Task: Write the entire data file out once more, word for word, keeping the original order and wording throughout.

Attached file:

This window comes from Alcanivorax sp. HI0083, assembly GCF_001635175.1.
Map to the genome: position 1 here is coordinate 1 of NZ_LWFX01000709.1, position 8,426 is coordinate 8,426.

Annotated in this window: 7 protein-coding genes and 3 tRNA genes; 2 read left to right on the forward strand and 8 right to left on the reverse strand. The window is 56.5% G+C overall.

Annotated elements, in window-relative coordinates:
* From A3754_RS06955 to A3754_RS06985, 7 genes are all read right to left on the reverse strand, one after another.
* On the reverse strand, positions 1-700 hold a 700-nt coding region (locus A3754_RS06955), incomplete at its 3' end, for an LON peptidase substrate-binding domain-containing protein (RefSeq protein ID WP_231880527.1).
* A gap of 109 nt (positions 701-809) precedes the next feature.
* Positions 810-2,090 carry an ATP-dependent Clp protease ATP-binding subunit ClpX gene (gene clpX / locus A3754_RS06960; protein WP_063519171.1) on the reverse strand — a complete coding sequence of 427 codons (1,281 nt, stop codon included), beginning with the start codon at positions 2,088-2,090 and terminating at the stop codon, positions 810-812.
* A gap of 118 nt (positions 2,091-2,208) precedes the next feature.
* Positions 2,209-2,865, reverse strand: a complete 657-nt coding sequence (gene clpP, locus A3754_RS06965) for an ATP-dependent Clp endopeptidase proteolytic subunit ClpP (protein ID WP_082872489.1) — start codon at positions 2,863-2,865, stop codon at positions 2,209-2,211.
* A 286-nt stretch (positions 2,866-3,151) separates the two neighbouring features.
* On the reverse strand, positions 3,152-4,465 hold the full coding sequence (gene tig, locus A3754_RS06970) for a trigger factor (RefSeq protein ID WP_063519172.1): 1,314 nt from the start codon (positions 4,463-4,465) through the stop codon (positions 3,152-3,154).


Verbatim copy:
This window comes from Alcanivorax sp. HI0083, assembly GCF_001635175.1.
Map to the genome: position 1 here is coordinate 1 of NZ_LWFX01000709.1, position 8,426 is coordinate 8,426.

Annotated in this window: 7 protein-coding genes and 3 tRNA genes; 2 read left to right on the forward strand and 8 right to left on the reverse strand. The window is 56.5% G+C overall.

Annotated elements, in window-relative coordinates:
* From A3754_RS06955 to A3754_RS06985, 7 genes are all read right to left on the reverse strand, one after another.
* On the reverse strand, positions 1-700 hold a 700-nt coding region (locus A3754_RS06955), incomplete at its 3' end, for an LON peptidase substrate-binding domain-containing protein (RefSeq protein ID WP_231880527.1).
* A gap of 109 nt (positions 701-809) precedes the next feature.
* Positions 810-2,090 carry an ATP-dependent Clp protease ATP-binding subunit ClpX gene (gene clpX / locus A3754_RS06960; protein WP_063519171.1) on the reverse strand — a complete coding sequence of 427 codons (1,281 nt, stop codon included), beginning with the start codon at positions 2,088-2,090 and terminating at the stop codon, positions 810-812.
* A gap of 118 nt (positions 2,091-2,208) precedes the next feature.
* Positions 2,209-2,865, reverse strand: a complete 657-nt coding sequence (gene clpP, locus A3754_RS06965) for an ATP-dependent Clp endopeptidase proteolytic subunit ClpP (protein ID WP_082872489.1) — start codon at positions 2,863-2,865, stop codon at positions 2,209-2,211.
* A 286-nt stretch (positions 2,866-3,151) separates the two neighbouring features.
* On the reverse strand, positions 3,152-4,465 hold the full coding sequence (gene tig, locus A3754_RS06970) for a trigger factor (RefSeq protein ID WP_063519172.1): 1,314 nt from the start codon (positions 4,463-4,465) through the stop codon (positions 3,152-3,154).